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Governor Gavin Newsom

Gov. Gavin Newsom showed he intends to honor his campaign promises to California’s educators, parents and students with his proposed budget for 2019-20, which includes a record $80.7 billion for education.

The proposal reflects Newsom’s commitment to supporting children and students by increasing resources to the state’s public education and health and human services — a combined 81 percent of California’s budget is earmarked for these areas. CTA President Eric Heins says the governor’s proposal shows he understands the needs and priorities in public education.

“He clearly listened to parents and educators by presenting his historic $80.7 billion budget for our students, which is a big step toward reducing chronic underfunding of public education,” Heins says. “Educators look forward to working with Gov. Newsom and the Legislature throughout the budget process to ensure all students have the resources to succeed, safe environments to grow, and opportunities to thrive in their communities.”

“Cradle to college”

Newsom is proposing a $2.8 billion increase over last year’s record funding in the K-12 education budget (including a $2 billion increase to the Local Control Funding Formula, reflecting a 3.46 percent cost-of-living adjustment), and per-­pupil spending from all funds is projected to be $17,160. The budget makes good on Newsom’s promise to support California kids “from cradle to college” by expanding investments to preschool, kindergarten and child care while improving access to health care services for these children. This new focus on early childhood education includes the development of a long-term plan for providing universal preschool, a major part of working toward educational equity.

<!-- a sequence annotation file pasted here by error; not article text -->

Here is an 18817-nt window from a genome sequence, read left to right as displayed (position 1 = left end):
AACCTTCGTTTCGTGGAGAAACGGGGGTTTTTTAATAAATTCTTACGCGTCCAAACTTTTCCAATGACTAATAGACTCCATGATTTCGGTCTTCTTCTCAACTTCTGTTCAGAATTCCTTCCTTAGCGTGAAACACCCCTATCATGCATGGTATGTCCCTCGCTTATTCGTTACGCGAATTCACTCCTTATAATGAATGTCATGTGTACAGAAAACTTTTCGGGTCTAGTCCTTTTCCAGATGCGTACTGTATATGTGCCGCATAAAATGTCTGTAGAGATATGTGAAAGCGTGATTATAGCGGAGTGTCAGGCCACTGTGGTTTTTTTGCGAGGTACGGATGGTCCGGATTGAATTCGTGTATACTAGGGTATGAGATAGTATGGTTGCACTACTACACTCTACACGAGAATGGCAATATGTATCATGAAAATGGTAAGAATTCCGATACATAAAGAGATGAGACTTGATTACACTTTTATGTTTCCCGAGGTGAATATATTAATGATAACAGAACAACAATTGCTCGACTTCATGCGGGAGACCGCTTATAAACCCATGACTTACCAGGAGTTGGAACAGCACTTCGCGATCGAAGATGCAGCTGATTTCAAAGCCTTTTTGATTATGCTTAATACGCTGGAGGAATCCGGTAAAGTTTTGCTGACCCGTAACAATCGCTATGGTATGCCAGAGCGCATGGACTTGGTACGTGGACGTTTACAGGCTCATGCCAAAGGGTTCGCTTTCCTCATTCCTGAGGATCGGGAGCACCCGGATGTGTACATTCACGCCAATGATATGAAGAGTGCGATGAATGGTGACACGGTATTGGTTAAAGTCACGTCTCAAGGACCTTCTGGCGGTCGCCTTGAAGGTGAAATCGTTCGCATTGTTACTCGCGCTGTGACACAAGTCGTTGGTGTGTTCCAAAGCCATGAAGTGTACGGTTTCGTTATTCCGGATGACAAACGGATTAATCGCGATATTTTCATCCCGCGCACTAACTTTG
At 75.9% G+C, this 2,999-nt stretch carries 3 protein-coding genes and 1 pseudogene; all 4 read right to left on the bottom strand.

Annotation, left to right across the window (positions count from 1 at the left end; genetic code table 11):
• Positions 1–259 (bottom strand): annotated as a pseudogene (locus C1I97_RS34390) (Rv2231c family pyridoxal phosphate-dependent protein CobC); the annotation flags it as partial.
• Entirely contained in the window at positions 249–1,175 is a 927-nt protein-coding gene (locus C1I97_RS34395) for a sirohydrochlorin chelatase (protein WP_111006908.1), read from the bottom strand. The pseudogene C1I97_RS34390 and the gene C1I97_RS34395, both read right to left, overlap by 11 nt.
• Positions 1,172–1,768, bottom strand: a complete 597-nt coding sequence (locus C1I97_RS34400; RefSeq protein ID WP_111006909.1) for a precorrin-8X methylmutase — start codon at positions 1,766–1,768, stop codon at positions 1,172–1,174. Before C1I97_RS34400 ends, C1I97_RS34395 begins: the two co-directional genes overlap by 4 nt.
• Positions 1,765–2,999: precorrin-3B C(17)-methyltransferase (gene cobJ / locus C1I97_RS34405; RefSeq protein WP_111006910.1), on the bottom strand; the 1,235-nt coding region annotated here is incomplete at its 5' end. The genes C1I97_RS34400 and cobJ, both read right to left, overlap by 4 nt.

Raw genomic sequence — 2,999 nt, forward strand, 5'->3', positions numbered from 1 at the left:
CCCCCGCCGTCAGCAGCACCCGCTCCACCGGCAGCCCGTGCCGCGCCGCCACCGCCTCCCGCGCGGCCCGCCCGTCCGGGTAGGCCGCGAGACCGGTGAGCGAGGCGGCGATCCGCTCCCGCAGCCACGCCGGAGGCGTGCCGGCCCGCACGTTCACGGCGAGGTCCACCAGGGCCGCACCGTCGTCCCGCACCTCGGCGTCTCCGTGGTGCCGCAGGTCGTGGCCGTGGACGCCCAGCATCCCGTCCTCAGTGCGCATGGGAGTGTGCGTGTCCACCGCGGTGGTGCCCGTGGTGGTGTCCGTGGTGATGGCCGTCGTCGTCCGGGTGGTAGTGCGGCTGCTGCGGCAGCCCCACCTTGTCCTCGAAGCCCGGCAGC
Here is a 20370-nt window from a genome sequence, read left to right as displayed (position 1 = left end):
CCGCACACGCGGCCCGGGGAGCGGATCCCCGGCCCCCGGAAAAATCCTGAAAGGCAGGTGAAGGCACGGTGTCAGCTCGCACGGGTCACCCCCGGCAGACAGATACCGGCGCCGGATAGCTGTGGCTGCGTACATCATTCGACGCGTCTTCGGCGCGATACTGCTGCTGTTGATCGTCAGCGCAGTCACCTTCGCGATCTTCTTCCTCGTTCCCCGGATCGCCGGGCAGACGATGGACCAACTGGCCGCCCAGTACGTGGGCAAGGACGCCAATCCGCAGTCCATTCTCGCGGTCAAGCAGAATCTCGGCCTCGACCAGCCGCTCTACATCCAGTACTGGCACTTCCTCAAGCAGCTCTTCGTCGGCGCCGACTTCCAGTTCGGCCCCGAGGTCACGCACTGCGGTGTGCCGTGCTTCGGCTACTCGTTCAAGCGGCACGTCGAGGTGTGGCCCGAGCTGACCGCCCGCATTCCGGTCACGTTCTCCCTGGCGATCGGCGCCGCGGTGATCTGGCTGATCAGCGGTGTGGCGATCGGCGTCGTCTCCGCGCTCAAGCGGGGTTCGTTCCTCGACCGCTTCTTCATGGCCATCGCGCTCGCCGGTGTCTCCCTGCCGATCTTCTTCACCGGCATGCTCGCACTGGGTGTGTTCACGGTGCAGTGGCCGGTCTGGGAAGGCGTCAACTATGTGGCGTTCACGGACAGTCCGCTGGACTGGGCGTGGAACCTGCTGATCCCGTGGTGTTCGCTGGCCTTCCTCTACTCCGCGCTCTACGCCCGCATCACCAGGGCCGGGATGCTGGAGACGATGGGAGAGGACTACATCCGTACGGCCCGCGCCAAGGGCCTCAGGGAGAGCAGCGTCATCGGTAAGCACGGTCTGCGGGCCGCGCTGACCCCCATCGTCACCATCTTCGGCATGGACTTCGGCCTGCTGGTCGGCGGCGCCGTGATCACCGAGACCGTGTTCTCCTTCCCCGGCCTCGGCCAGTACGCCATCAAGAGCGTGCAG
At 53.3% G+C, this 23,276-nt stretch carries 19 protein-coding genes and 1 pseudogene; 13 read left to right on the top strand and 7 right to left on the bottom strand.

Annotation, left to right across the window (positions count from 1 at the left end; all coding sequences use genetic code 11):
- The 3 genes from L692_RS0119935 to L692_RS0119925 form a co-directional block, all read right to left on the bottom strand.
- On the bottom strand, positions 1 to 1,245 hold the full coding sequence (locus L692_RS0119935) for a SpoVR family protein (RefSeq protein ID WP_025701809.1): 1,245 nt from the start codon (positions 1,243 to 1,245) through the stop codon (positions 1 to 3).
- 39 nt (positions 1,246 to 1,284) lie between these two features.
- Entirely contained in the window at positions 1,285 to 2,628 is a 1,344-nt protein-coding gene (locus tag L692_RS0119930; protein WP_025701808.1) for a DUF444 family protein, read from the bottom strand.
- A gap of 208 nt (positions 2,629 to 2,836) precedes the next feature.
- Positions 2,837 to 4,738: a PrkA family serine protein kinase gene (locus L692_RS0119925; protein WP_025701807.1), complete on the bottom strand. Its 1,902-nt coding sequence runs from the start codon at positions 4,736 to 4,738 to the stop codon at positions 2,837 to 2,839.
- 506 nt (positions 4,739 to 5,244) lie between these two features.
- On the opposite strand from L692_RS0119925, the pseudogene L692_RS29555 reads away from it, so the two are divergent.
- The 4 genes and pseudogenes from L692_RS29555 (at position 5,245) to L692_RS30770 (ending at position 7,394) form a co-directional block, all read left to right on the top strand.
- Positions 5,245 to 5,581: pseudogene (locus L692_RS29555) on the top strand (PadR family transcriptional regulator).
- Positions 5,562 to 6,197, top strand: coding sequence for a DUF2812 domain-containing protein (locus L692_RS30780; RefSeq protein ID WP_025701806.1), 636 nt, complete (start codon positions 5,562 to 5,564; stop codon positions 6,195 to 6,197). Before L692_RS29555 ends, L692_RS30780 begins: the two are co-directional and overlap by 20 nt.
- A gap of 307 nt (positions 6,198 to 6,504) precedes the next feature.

“The governor’s commitment to universal kindergarten and preschool is how we give all children an equal start,” Heins says. “As educators, we know the importance of early childhood education. It gives kids the start they need and improves learning as they advance in school.”

Boost for higher education

For higher education, the proposal includes a 7 percent increase in Prop. 98 funding for California Community Colleges, including a boost in money to support a second year of free tuition, impacting about 28,000 students. The California State University (CSU) budget includes an overall increase of 8 percent and no tuition increase.

“The CSU funding increase and money for a second year of free community college for full-time students is a historic achievement,” Heins says. “This will make college and careers accessible to more students who want to further their education but just can’t afford it.”

Newsom’s budget also takes a stand against waste, fraud and abuse in privately managed charter schools that adversely impact students. Newsom called for transparency and accountability at corporate charter schools to ensure they are subject to the same public records and open meeting laws as other public schools.

Other highlights of the governor’s budget proposal:

  • Special Education — $576 million to expand special education services and school readiness support at school districts with high percentages of both students with disabilities and unduplicated low-income students, foster youth and English learners.
  • Pension Costs — $3 billion in one-time non-Prop. 98 General Fund dollars for a payment to CalSTRS to reduce long-term employer liabilities.
  • Paid Family Leave — Newsom has a goal of extending the current leave for parents to bond with newborns from six weeks to six months. The budget proposal includes a down payment on expanding the program, and a task force will be convened to work out options and details.

The budget is available for review online at Newsom will present a revised 2019-20 proposal in May. The state Legislature is expected to pass a budget by June 15.

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